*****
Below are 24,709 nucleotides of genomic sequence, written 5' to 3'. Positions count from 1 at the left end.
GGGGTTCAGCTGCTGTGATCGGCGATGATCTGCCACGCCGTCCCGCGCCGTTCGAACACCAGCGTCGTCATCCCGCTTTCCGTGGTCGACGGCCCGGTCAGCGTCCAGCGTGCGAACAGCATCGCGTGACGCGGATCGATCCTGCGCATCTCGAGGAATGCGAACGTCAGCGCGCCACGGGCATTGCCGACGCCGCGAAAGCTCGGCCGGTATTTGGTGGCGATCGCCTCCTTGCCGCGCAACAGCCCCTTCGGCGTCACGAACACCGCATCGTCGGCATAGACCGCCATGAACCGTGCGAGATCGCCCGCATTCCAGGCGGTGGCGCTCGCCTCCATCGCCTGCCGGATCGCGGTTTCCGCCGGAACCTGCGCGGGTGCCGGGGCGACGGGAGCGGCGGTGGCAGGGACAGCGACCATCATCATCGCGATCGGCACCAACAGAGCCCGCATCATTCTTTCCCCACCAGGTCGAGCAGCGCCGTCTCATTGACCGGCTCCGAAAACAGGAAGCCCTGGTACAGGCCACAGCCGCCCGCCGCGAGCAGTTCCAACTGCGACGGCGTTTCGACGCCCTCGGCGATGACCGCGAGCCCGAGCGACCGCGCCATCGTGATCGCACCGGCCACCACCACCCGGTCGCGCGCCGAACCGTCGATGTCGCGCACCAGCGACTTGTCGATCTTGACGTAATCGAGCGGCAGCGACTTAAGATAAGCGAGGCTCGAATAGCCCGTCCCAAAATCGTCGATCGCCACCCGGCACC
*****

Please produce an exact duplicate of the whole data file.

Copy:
Below are 24,709 nucleotides of genomic sequence, written 5' to 3'. Positions count from 1 at the left end.
GGGGTTCAGCTGCTGTGATCGGCGATGATCTGCCACGCCGTCCCGCGCCGTTCGAACACCAGCGTCGTCATCCCGCTTTCCGTGGTCGACGGCCCGGTCAGCGTCCAGCGTGCGAACAGCATCGCGTGACGCGGATCGATCCTGCGCATCTCGAGGAATGCGAACGTCAGCGCGCCACGGGCATTGCCGACGCCGCGAAAGCTCGGCCGGTATTTGGTGGCGATCGCCTCCTTGCCGCGCAACAGCCCCTTCGGCGTCACGAACACCGCATCGTCGGCATAGACCGCCATGAACCGTGCGAGATCGCCCGCATTCCAGGCGGTGGCGCTCGCCTCCATCGCCTGCCGGATCGCGGTTTCCGCCGGAACCTGCGCGGGTGCCGGGGCGACGGGAGCGGCGGTGGCAGGGACAGCGACCATCATCATCGCGATCGGCACCAACAGAGCCCGCATCATTCTTTCCCCACCAGGTCGAGCAGCGCCGTCTCATTGACCGGCTCCGAAAACAGGAAGCCCTGGTACAGGCCACAGCCGCCCGCCGCGAGCAGTTCCAACTGCGACGGCGTTTCGACGCCCTCGGCGATGACCGCGAGCCCGAGCGACCGCGCCATCGTGATCGCACCGGCCACCACCACCCGGTCGCGCGCCGAACCGTCGATGTCGCGCACCAGCGACTTGTCGATCTTGACGTAATCGAGCGGCAGCGACTTAAGATAAGCGAGGCTCGAATAGCCCGTCCCAAAATCGTCGATCGCCACCCGGCACC